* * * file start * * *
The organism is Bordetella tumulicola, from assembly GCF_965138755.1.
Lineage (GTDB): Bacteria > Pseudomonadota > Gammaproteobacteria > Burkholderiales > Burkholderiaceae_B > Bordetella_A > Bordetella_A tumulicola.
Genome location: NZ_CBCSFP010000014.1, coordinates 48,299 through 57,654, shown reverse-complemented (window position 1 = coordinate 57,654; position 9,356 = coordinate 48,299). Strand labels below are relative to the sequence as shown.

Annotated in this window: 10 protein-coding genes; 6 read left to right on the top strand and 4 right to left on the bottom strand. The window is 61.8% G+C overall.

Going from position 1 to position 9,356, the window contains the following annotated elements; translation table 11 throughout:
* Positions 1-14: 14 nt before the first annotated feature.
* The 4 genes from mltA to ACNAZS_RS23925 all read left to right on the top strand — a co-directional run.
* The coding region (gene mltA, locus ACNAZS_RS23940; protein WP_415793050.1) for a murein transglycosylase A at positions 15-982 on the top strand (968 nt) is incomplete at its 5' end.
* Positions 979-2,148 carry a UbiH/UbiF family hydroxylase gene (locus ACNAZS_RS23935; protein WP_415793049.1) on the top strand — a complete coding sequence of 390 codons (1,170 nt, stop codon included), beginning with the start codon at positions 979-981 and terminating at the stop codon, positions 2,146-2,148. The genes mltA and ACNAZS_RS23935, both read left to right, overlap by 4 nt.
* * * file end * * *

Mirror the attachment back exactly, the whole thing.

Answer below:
The organism is Bordetella tumulicola, from assembly GCF_965138755.1.
Lineage (GTDB): Bacteria > Pseudomonadota > Gammaproteobacteria > Burkholderiales > Burkholderiaceae_B > Bordetella_A > Bordetella_A tumulicola.
Genome location: NZ_CBCSFP010000014.1, coordinates 48,299 through 57,654, shown reverse-complemented (window position 1 = coordinate 57,654; position 9,356 = coordinate 48,299). Strand labels below are relative to the sequence as shown.

Annotated in this window: 10 protein-coding genes; 6 read left to right on the top strand and 4 right to left on the bottom strand. The window is 61.8% G+C overall.

Going from position 1 to position 9,356, the window contains the following annotated elements; translation table 11 throughout:
* Positions 1-14: 14 nt before the first annotated feature.
* The 4 genes from mltA to ACNAZS_RS23925 all read left to right on the top strand — a co-directional run.
* The coding region (gene mltA, locus ACNAZS_RS23940; protein WP_415793050.1) for a murein transglycosylase A at positions 15-982 on the top strand (968 nt) is incomplete at its 5' end.
* Positions 979-2,148 carry a UbiH/UbiF family hydroxylase gene (locus ACNAZS_RS23935; protein WP_415793049.1) on the top strand — a complete coding sequence of 390 codons (1,170 nt, stop codon included), beginning with the start codon at positions 979-981 and terminating at the stop codon, positions 2,146-2,148. The genes mltA and ACNAZS_RS23935, both read left to right, overlap by 4 nt.